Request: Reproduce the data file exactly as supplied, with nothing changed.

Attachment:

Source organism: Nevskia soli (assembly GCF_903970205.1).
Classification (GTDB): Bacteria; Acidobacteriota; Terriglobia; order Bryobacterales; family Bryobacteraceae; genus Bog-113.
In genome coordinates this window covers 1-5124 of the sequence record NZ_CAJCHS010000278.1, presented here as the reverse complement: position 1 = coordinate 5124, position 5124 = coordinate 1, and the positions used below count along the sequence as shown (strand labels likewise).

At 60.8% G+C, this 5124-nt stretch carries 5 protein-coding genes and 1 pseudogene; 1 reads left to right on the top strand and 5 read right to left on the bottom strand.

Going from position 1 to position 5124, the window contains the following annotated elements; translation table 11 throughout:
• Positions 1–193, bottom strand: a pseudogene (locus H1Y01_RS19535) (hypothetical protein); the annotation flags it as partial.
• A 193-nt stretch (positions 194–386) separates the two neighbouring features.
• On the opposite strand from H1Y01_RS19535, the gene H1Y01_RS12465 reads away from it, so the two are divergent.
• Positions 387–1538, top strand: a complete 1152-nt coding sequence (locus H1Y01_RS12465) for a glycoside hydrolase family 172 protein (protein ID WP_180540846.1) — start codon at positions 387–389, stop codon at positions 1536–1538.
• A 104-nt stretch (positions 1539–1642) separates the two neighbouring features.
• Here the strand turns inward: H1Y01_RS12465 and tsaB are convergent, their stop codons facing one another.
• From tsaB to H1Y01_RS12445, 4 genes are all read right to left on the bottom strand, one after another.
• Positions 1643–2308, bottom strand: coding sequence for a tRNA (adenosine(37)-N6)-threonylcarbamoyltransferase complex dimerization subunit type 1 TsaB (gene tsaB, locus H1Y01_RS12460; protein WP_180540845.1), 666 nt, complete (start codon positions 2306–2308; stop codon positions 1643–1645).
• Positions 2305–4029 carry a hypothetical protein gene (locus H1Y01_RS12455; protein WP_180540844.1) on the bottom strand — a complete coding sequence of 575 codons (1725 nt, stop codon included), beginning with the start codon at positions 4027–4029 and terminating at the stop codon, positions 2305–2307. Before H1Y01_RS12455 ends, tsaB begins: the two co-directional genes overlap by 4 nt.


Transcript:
Source organism: Nevskia soli (assembly GCF_903970205.1).
Classification (GTDB): Bacteria; Acidobacteriota; Terriglobia; order Bryobacterales; family Bryobacteraceae; genus Bog-113.
In genome coordinates this window covers 1-5124 of the sequence record NZ_CAJCHS010000278.1, presented here as the reverse complement: position 1 = coordinate 5124, position 5124 = coordinate 1, and the positions used below count along the sequence as shown (strand labels likewise).

At 60.8% G+C, this 5124-nt stretch carries 5 protein-coding genes and 1 pseudogene; 1 reads left to right on the top strand and 5 read right to left on the bottom strand.

Going from position 1 to position 5124, the window contains the following annotated elements; translation table 11 throughout:
• Positions 1–193, bottom strand: a pseudogene (locus H1Y01_RS19535) (hypothetical protein); the annotation flags it as partial.
• A 193-nt stretch (positions 194–386) separates the two neighbouring features.
• On the opposite strand from H1Y01_RS19535, the gene H1Y01_RS12465 reads away from it, so the two are divergent.
• Positions 387–1538, top strand: a complete 1152-nt coding sequence (locus H1Y01_RS12465) for a glycoside hydrolase family 172 protein (protein ID WP_180540846.1) — start codon at positions 387–389, stop codon at positions 1536–1538.
• A 104-nt stretch (positions 1539–1642) separates the two neighbouring features.
• Here the strand turns inward: H1Y01_RS12465 and tsaB are convergent, their stop codons facing one another.
• From tsaB to H1Y01_RS12445, 4 genes are all read right to left on the bottom strand, one after another.
• Positions 1643–2308, bottom strand: coding sequence for a tRNA (adenosine(37)-N6)-threonylcarbamoyltransferase complex dimerization subunit type 1 TsaB (gene tsaB, locus H1Y01_RS12460; protein WP_180540845.1), 666 nt, complete (start codon positions 2306–2308; stop codon positions 1643–1645).
• Positions 2305–4029 carry a hypothetical protein gene (locus H1Y01_RS12455; protein WP_180540844.1) on the bottom strand — a complete coding sequence of 575 codons (1725 nt, stop codon included), beginning with the start codon at positions 4027–4029 and terminating at the stop codon, positions 2305–2307. Before H1Y01_RS12455 ends, tsaB begins: the two co-directional genes overlap by 4 nt.